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Color Wheel

Color Wheel

Create a Color Wheel 

* Tip: Read this whole lesson plan before you get started so you can see how the plan will evolve.

Lesson Duration: 45 min – 1.5 hours


  • Red, yellow and blue crayons or colored pencils
  • Ruler or straight edge
  • White paper plate
  • No. 2 pencil

Vocabulary: primary, secondary, tertiary, complementary, analogous, tints and tones

Primary colorsRED, YELLOW and BLUE are used to create all other colors. These three colors are unable to be created through mixing of any other colors. By mixing the primary colors together, they create other colors, such as the secondary colors.

Secondary colorsGREEN, ORANGE and PURPLE are made by mixing two of the primary colors of light together. 

Tertiary colorsare combinations of primary and secondary colours. There are six tertiary colors; RED-ORANGE, YELLOW-ORANGE, YELLOW-GREEN, BLUE-GREEN, BLUE-VIOLET, and RED-VIOLET. An easy way to remember these names is to place the primary name before the other colour.

Complementary colorslay exactly opposite each other on the color wheel. In the simple color wheel you just look at, yellow is complementary to purple, red is complementary to green, and blue is complementary to orange. When complementary colors are placed next to each other, both look bright.

Analogous colors – are colors neighboring each other on the color wheel. For example, green, yellow-green, yellow. This creates a color scheme, which some paintings are created only with 3 neighboring colors.


You will first need your paper plate and ruler. Mark a point directly in the middle with your #2 pencil.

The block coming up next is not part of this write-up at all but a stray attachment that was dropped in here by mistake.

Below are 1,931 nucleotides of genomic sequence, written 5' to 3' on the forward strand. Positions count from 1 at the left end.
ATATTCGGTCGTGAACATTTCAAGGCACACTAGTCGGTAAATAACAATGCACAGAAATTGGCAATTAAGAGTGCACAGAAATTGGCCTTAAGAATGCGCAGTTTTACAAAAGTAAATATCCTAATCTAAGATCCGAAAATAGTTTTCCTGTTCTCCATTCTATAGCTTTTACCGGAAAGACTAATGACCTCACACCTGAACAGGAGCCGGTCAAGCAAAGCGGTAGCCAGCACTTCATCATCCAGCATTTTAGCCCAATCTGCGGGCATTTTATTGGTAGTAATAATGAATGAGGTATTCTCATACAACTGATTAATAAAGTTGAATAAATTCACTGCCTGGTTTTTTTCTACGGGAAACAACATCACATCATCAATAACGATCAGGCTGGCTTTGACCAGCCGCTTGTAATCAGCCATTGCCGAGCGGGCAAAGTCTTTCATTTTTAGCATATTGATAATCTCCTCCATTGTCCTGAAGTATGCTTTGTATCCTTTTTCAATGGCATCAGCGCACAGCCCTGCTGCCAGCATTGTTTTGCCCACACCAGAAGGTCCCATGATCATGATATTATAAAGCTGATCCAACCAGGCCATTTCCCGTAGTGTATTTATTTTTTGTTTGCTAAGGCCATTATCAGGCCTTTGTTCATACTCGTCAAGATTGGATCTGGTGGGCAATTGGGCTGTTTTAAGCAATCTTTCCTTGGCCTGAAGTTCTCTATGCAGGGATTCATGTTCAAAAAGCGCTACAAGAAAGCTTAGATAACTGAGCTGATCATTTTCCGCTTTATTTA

From top to bottom, draw lines about 1 inch apart from each other. Make 6 spaces- like a pizza pie (see the color wheel above for reference) by drawing three lines.

Label each ‘pizza slice’ from 1-6 clockwise, lightly in pencil.

In space 1 use your red crayon or colored pencil and fill in the pizza slice. Repeat in space 3 with the color yellow, and space 5 use blue. These are your primary colors.

On to secondary colors! In space 3 combine colors yellow and red colors , in 7 combine red and purple, and in space 11 combine blue and yellow. 

Tip: Start with the lighter color and be sure to color lightly! Using too much pressure while you color may not give you the results you wanted.

Great job! You’ve completed your color wheel! 

Let’s see what you’ve learned. Create a self portrait using only complementary colors!

Tip: You can use tertiary colors of the set of complementary colors you selected for your self portrait. For example, if you choose the complementary color set of orange and blue, you can use yellow-orange, red orange, blue-green, blue-violet. Let’s see what you did! Share with us by tagging @BassCreativityCenter and #BassCreativityCenter. 

What occurs when you combine all three primary colors? Try in on a second piece of paper.

Can you find primary, secondary and tertiary colors in the paintings below? 






























Color matching identification provides a wide array of benefits to young artists. This exercise provides an opportunity for children to experience scientific thinking and color recognition.

If you have acrylic paint, or watercolor, the same projects can be created with an egg carton as a palette, popsicle sticks as mixers, and create secondary colors, and tertiary colors from only RED, BLUE and YELLOW paint.

Be sure to share your creation by taking a picture of your project and tagging @BassCreativityCenter and #BassCreativityCenter.